In accordance with another feature of the invention, there is provided a check valve connected between the valve and the second connecting means. Plumbing codes normally prohibit fixtures from draining into a stack. The check valve ensures that a fixture will not be drained through the second connecting means, because a flow toward the stack will be prevented.

In accordance with a further feature of the invention, the shut-off valve is a ball valve. Such valves are preferred because they provide an opening that is the full size of the pipe to which they are connected.

In this way the valve may be fully opened with only a quarter turn.

In accordance with an additional feature of the invention, the shut-off valve has two valve spindles. This features ensures that access to a spindle will be possible, regardless of the position occupied by the drainage device in relation to the stack.

In accordance with yet another feature of the invention, the first connecting means is a nipple to be connected into the clean-out hole. Clean-out holes are normally threaded for a plug, so that a threaded nipple may be used to replace a plug without reconstructing the stack. The nipple may be connected to the stack by screwing, welding, soldering, brazing, gluing or through the use of lead, a grooved connection or any other suitable means.

In accordance with yet a further feature of the invention, the nipple has a male thread to be screwed into a female thread in the clean-out hole. Clean-out holes are normally threaded for a plug, so that a threaded nipple may be used to replace a plug without reconstructing the stack.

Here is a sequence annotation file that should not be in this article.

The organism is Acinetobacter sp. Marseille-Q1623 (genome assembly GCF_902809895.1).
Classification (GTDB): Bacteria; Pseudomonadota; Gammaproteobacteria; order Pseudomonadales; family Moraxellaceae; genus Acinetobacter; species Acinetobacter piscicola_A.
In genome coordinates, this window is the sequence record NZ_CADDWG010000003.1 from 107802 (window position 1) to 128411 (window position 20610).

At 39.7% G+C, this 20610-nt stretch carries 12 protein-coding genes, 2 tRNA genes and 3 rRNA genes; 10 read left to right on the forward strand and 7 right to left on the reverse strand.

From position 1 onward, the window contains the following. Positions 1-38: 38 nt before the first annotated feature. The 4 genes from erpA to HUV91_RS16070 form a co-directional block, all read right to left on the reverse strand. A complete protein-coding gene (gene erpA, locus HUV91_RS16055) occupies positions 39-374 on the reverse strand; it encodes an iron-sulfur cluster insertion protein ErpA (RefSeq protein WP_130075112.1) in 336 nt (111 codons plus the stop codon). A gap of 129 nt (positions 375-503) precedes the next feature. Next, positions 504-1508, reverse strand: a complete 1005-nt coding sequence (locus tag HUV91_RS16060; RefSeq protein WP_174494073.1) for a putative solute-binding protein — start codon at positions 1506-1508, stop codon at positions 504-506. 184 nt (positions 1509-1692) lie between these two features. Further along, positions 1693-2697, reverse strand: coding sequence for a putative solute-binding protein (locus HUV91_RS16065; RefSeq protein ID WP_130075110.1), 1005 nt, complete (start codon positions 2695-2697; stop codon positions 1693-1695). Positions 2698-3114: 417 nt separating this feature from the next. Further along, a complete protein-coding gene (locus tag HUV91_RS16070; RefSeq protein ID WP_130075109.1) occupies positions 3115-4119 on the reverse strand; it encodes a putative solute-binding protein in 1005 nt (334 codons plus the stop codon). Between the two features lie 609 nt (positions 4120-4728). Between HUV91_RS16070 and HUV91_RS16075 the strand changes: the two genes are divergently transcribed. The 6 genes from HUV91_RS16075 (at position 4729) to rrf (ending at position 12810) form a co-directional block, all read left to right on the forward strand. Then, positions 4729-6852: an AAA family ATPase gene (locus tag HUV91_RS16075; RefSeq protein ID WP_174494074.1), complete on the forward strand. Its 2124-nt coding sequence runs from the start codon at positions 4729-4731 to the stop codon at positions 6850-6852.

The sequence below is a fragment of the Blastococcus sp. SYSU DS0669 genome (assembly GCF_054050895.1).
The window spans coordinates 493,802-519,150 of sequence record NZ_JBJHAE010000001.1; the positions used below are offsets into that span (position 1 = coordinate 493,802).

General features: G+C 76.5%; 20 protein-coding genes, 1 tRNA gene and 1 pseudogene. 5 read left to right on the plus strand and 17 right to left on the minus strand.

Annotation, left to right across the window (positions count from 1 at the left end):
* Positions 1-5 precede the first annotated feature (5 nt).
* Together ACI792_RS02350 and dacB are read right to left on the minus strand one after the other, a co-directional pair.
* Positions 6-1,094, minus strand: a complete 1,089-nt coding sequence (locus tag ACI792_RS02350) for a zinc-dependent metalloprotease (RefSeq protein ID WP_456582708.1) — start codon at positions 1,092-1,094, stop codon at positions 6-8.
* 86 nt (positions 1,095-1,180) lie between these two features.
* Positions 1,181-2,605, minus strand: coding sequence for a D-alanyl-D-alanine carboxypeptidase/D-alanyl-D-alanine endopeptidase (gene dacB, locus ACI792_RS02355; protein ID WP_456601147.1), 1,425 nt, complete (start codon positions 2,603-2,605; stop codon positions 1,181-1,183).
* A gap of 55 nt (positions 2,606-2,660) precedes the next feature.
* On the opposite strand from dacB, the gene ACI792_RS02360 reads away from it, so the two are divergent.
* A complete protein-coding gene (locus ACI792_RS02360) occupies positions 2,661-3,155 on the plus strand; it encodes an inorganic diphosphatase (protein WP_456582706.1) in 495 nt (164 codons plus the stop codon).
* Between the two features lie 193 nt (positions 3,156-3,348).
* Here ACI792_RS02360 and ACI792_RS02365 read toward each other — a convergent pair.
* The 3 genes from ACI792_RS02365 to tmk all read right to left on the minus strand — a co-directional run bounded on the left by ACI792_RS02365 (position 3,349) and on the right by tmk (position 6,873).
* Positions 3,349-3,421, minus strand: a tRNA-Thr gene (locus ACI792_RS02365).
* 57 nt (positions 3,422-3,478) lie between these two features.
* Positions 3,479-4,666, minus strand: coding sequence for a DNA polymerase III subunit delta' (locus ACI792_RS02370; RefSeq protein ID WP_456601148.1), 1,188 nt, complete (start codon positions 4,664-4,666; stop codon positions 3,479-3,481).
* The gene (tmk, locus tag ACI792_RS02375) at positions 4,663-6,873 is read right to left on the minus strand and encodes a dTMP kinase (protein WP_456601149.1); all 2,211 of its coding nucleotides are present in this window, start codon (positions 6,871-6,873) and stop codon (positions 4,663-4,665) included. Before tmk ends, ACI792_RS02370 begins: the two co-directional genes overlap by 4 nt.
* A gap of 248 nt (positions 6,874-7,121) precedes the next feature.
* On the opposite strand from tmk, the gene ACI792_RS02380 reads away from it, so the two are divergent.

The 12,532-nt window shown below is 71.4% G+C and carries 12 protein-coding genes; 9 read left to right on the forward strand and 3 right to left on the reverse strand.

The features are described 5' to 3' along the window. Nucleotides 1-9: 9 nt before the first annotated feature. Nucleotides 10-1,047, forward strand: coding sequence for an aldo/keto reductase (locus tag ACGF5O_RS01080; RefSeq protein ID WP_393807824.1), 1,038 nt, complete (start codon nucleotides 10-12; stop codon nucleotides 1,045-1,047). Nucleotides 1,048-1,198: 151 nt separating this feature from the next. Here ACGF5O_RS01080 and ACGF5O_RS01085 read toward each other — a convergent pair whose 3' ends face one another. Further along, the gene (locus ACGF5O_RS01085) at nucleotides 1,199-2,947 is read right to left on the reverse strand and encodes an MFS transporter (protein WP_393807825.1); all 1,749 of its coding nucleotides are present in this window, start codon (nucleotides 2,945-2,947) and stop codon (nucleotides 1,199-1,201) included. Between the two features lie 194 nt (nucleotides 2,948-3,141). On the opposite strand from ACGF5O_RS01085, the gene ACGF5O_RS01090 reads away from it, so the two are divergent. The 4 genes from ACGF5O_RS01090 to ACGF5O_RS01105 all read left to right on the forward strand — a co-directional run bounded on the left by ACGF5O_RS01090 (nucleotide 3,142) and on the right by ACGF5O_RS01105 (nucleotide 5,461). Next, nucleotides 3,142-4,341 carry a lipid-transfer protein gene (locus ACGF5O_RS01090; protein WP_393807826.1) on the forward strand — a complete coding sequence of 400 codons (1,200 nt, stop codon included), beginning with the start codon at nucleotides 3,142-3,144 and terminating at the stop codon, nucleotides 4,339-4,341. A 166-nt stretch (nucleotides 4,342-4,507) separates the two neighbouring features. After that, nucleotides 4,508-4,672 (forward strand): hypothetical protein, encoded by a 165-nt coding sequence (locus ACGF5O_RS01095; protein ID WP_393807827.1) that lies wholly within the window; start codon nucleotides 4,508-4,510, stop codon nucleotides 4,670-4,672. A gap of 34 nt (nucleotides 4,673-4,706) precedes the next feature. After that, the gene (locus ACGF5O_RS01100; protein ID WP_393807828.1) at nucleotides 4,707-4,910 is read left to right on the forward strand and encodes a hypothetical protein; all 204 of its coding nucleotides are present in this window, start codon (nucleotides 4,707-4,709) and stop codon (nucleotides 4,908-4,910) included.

In accordance with yet an added feature of the invention, there is provided a cap to be screwed onto the second connecting means. The cap protects the threads of the second connecting means and assures that leakage of the valve will not result in liquid exiting the drainage device.

In accordance with a concomitant feature of the invention, there are provided means for separating the first connecting means from the shut-off valve. In this way, most of the drainage device may be removed from the stack after draining liquid and solids. This provides easy access to the clean-out hole.

With the objects of the invention in view, there is also provided a combination plumbing stack with a clean-out hole formed therein and a drainage device for controlled drainage of the plumbing stack. With the objects of the invention in view, there is furthermore provided a plumbing drainage device for controlled drainage of a plumbing stack having a clean-out hole formed therein. It is thus seen that the invention is conceived of as both a combination of a stack and a drainage device, as well as a drainage device alone.